The Tiki Guy

28 June, 2016

Martin Cate is one of America’s cultural leaders – the kind who wears tropical shirts. Hamish Smith says ‘aloha’

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OCEAN CARGO logistics professional, with eight years’ experience,” Martin Cate’s résumé might have read if he had written one. But Cate figured his “personal interests” might be a stronger suit for the type of interview he was going for. He had decided he needed a career change and at Trader Vic’s in San Francisco he merely slid a photo of his home tiki bar across the bar. He was hired on the spot – you’re either a tiki guy or you’re not.

Cate is certainly that. Indeed, he recently penned a book on the ‘cult of tiki’. “It’s more than drinks,” he says. “It’s a pop-art movement that took over America for 45 years. It’s easy to forget because so much was torn down and destroyed, but tiki was everywhere.” If anyone is responsible for its modern-day renaissance, Cate’s face is pretty high up the totem.

He is always in tropical shirt, the fez he is wearing in this picture, though, is harder to explain – other than to say anyone who has drunk 100 different rums in his bar, Smuggler’s Cove, gets one. But not a black one – even a fraternity of fez-wearing rum enthusiasts needs a leader. “The fez and I go way back,” Cate says. Back to 2009 in fact, when his now world-famous bar opened.

But you don’t just open a seminal bar. Cate first spent a year at Trader Vic’s – his only real bartending experience – and learned the boat ropes from a stern bar manager. “I was a duffer – the manager was tough but it was good for me,” says Cate. “Bartending takes a certain mindset. I could make a good drink but I‘d take too long and I wouldn’t remember everyone’s orders – I’m just not that good at it. It’s unquestionably a gift.”

His first foray into ownership was at Forbidden Island in 2006, a bar launched with a couple of partners (they brought the dough, he brought the tiki). But by 2009, Cate was ready to go it alone. The trouble was, and still is, available bar sites are a rarity in San Francisco. “There’s a moratorium on liquor licences. If California had its way it would get rid of bars and just have liquor restaurants. It doesn’t want people drinking without eating. I got very lucky with my space. It was a year before I saw one for sale again.”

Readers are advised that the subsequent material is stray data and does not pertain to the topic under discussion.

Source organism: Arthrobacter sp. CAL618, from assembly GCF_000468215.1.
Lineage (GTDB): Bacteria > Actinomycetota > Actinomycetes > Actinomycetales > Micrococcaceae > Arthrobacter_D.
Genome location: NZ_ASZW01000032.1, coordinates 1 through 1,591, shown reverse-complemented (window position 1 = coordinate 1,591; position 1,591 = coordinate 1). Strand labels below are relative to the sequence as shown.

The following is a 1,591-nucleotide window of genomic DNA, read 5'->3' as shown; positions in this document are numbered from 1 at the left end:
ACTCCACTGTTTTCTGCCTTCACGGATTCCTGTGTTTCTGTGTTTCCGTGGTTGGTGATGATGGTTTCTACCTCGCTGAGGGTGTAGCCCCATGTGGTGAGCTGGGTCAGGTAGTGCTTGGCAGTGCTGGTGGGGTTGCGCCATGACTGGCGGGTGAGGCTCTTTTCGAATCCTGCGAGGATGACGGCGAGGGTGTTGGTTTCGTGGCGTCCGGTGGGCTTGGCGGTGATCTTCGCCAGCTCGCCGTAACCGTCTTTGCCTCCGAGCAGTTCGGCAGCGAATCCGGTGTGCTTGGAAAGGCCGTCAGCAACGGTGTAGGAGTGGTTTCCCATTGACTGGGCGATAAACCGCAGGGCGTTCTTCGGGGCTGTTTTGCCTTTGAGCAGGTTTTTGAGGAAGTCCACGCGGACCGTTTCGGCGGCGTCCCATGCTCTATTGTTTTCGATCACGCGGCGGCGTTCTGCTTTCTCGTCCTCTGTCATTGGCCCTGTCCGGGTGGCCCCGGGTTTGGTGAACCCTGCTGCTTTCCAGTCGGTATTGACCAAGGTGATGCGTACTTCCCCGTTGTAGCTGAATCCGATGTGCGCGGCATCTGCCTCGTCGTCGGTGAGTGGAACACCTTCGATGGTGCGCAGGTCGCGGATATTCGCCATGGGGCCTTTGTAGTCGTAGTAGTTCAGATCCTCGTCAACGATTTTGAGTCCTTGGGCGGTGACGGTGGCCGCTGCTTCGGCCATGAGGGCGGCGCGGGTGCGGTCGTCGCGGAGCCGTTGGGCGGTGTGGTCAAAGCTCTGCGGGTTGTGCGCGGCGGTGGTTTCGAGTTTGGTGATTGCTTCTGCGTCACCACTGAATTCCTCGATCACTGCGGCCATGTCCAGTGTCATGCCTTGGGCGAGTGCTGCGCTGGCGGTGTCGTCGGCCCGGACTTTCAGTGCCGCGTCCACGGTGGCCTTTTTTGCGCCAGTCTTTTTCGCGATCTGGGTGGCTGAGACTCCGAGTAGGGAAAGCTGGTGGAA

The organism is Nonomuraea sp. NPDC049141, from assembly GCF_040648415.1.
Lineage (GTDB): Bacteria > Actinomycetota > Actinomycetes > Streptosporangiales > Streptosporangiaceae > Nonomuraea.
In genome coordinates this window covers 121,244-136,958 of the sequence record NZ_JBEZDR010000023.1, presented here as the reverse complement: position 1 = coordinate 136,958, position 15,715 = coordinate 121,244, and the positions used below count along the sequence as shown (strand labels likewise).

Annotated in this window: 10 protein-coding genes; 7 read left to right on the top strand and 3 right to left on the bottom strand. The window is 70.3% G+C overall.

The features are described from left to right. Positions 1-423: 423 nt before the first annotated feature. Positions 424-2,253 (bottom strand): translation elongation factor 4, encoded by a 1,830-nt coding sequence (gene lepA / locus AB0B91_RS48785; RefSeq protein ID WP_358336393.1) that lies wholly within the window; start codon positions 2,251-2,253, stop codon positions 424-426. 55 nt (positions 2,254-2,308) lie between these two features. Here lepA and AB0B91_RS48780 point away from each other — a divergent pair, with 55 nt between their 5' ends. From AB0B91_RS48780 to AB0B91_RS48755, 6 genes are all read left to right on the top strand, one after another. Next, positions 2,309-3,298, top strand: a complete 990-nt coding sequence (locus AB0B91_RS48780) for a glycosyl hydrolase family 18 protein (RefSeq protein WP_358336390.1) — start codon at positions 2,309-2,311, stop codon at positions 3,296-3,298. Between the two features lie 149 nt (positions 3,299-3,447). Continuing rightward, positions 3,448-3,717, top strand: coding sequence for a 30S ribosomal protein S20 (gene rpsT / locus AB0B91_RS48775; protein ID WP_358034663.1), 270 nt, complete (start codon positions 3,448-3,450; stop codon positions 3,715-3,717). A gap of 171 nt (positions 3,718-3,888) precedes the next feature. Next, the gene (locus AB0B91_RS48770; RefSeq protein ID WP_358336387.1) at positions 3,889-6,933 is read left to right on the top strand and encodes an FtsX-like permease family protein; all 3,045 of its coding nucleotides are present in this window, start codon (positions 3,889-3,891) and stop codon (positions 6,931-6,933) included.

By 2011 Smuggler’s Cove was in The World’s 50 Best Bars list. That sounds simple, but it wasn’t. Cate foraged, collected and grafted to execute his concept which, once manifested, looked something like a flotsam of smugglers’ and pirates’ wares festooned across ground and basement floors (and much of their ceilings), plus a tiki-themed mezzanine. Most tiki bars at the time were fading into dingy museums of a once-bright culture, but Smuggler’s was a new spin on the format. And, crucially, it took drinks and hospitality seriously.

By late 2015 Cate was ready for a sequel. Once he had his concept he dive-bombed in like a dad at a hotel swimming pool. This time the concept was a disused London tube station from the 1890s, majoring on gin and English food. Whitechapel is the kind of place that needs someone who knows his way around trinkets and memorabilia. But, despite the plunge into new waters, Cate is still a rum and tiki guy. “I’m in a committed, passionate relationship with rum and I’m having a sultry affair with gin,” he says.





Comment

Dominic Roskrow

The serious business of bourbon

This is most odd. I’m standing with two American gentlemen in the corner of a very swish steak bar staring at a surreal painting of what we’re being told is a ship exploding as it sails towards a lighthouse. I think.

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